Micky Mouse Terrorists killed 70 people in Afghanistan – مکی ماؤس امریکہ نے 70 افغان مرد ، عورتوں اور بچوں کو قتل کر دیا

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مکی ماؤس امریکہ

 نے 70 افغان مرد ، عورتوں اور

بچوں کو قتل کر دیا

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مکی ماؤس امریکہ

 نے 70 افغان مرد ، عورتوں اور بچوں

کو قتل کر دیا

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Terrorist CIA of Micky Mouse America is a Drug Smuggler – دھشت گرد سی آئی اے ، ڈرگ سمگل کرتی ھے

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دھشت گرد سی آئی اے ، ڈرگ سمگل کرتی ھے

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Micky Mouse American Terror in Iran – مکی ماؤس امریکہ کی ایران میں دھشت گردی

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مکی ماؤس امریکہ کی ایران میں دھشت گردی

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Honourable Shireen Mazari is the Queen of the Truth Tellers – محترمہ شیریں مزاری صاحبہ سچ کی ملکہ ھیں

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Honourable Madam, Shireen Mazari

expresses her valuable opinion

on youtube about the

Micky Mouse Nazi, Anne Patterson

of

Micky Mouse America

which is the biggest “Lincoln Nazi”

of the World

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Honourable Shireen Mazari

=

Queen of the Truth Tellers

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محترمہ شیریں مزاری صاحبہ سچ کی ملکہ ھیں

محترمہ شیریں مزاری صاحبہ سچ کی ملکہ ھیں

محترمہ شیریں مزاری صاحبہ سچ کی ملکہ ھیں

محترمہ شیریں مزاری صاحبہ سچ کی ملکہ ھیں

محترمہ شیریں مزاری صاحبہ سچ کی ملکہ ھیں

محترمہ شیریں مزاری صاحبہ سچ کی ملکہ ھیں

محترمہ شیریں مزاری صاحبہ سچ کی ملکہ ھیں

محترمہ شیریں مزاری صاحبہ سچ کی ملکہ ھیں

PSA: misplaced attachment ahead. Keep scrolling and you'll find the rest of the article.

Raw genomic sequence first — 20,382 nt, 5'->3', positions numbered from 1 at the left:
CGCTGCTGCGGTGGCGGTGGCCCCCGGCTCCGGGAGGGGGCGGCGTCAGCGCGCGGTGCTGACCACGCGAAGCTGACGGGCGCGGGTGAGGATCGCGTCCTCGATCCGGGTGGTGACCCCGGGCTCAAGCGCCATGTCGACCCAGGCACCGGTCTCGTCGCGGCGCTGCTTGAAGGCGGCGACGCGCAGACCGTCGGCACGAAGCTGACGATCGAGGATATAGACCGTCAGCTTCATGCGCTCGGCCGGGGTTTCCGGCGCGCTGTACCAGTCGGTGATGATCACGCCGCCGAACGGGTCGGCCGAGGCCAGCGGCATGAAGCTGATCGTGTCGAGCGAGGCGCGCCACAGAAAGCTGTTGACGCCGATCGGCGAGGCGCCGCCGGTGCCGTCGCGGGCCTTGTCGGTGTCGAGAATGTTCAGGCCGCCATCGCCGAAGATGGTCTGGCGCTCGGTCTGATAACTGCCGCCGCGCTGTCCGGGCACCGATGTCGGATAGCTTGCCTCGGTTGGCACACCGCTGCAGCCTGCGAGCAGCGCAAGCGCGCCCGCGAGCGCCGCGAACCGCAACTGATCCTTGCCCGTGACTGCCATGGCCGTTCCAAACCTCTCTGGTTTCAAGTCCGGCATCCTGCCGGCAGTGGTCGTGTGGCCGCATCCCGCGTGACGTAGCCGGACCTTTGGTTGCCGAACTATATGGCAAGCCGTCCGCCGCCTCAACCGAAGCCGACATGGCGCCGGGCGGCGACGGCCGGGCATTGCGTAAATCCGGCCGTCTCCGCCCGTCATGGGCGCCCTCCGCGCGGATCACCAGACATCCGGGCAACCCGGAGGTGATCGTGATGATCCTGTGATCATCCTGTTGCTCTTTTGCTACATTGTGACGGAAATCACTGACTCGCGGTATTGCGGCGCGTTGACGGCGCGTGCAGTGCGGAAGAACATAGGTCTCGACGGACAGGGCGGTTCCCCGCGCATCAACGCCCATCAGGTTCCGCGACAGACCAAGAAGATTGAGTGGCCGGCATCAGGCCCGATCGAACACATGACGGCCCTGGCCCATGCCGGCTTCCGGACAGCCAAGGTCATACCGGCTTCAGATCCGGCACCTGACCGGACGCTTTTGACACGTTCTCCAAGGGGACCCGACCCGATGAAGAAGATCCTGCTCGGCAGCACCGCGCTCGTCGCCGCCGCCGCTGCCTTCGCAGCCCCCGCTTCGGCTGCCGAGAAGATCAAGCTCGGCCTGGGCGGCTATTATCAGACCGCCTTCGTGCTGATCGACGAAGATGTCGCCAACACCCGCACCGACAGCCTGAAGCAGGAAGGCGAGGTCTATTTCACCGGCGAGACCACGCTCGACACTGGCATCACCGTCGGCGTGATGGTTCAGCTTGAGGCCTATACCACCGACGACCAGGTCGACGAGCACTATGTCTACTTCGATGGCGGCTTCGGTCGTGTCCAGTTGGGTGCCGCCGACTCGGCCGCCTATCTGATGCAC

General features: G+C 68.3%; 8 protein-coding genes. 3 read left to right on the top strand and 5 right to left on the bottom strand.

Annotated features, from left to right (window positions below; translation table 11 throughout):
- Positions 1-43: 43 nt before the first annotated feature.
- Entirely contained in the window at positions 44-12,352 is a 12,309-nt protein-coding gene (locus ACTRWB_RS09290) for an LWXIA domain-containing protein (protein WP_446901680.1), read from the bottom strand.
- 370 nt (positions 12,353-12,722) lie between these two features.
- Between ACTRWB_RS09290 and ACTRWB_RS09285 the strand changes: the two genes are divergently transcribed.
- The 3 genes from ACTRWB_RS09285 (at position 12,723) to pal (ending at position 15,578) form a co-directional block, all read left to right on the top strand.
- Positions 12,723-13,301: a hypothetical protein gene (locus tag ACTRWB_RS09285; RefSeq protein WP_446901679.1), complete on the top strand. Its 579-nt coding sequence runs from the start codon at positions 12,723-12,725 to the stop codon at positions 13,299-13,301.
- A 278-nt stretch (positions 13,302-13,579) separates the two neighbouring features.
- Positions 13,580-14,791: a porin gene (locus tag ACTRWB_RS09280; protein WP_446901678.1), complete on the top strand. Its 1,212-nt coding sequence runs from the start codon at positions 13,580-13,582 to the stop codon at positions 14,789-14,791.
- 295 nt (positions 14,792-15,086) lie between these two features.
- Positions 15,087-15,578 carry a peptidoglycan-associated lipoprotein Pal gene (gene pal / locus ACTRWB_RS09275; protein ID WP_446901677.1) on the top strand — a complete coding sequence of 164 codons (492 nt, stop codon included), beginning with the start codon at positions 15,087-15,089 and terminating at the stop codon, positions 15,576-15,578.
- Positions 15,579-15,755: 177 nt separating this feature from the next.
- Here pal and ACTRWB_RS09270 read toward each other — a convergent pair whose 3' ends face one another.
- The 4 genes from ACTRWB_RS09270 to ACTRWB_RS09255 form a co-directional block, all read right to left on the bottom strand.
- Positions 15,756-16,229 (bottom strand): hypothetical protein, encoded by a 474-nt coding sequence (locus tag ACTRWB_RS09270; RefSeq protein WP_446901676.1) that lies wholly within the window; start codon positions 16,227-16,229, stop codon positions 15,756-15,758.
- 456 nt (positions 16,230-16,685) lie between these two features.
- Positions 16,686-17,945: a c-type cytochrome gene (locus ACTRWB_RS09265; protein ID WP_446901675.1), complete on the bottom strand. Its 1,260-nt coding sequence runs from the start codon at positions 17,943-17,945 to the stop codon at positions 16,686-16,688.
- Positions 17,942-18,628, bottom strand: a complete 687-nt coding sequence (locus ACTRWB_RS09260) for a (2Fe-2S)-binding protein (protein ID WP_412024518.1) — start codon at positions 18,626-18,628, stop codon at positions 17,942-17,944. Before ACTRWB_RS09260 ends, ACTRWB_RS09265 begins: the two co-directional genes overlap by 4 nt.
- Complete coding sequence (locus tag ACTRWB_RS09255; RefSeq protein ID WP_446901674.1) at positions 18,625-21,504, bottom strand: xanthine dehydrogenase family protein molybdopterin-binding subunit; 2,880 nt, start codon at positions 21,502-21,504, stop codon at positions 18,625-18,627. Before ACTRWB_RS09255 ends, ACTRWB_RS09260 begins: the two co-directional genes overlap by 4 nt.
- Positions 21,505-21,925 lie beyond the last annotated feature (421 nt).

محترمہ شیریں مزاری صاحبہ سچ کی ملکہ ھیں

محترمہ شیریں مزاری صاحبہ سچ کی ملکہ ھیں

محترمہ شیریں مزاری صاحبہ سچ کی ملکہ ھیں

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http://www.ahmedquraishi.com/2010/12/08/dr-mazari-on-us-envoybully-anne-w-patterson/

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http://www.geotauaisay.com/2009/09/we-salute-dr-shireen-mazari-for-her-courage-and-truth/

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Lincoln Nazi George Bush-1 sterilized Native American women by force – لنکن دھشت گرد جارج بش اول نے ریڈ انڈین عورتوں کا تولیدی نظام تباہ کر کے ان کی افزائش نسل روک دی

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لنکن دھشت گرد جارج بش اول نے

 ریڈ انڈین عورتوں کا تولیدی نظام تباہ کر کے

 ان کی افزائش نسل روک دی

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Lincoln Nazi & Lincoln Terrorist, George Bush-1

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Lincoln Nazi & Lincoln Terrorist, George Bush-1

organized the forced sterilization

of Native American women (Red Indians) in the 1970s

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Lincoln Nazi Bush-1 & Lincoln Nazi Bush-2

are the biggest terrorists of the world

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White Terrorists are spreading Christianity in Afghanistan – جمہوری دھشت گرد افغانستان میں عیسائیت پھیلا رھے ھیں

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Micky Mouse America’s barbaric Medical experiments in Guatemala – مکی ماؤس امریکہ کے جمہوری دھشت گردوں نے لاطینی امریکہ کے ملک گوئٹے مالا میں عام شہریوں پر بھیانک اور انتہائی خطرناک قسم کے میڈیکل تجربات کیئے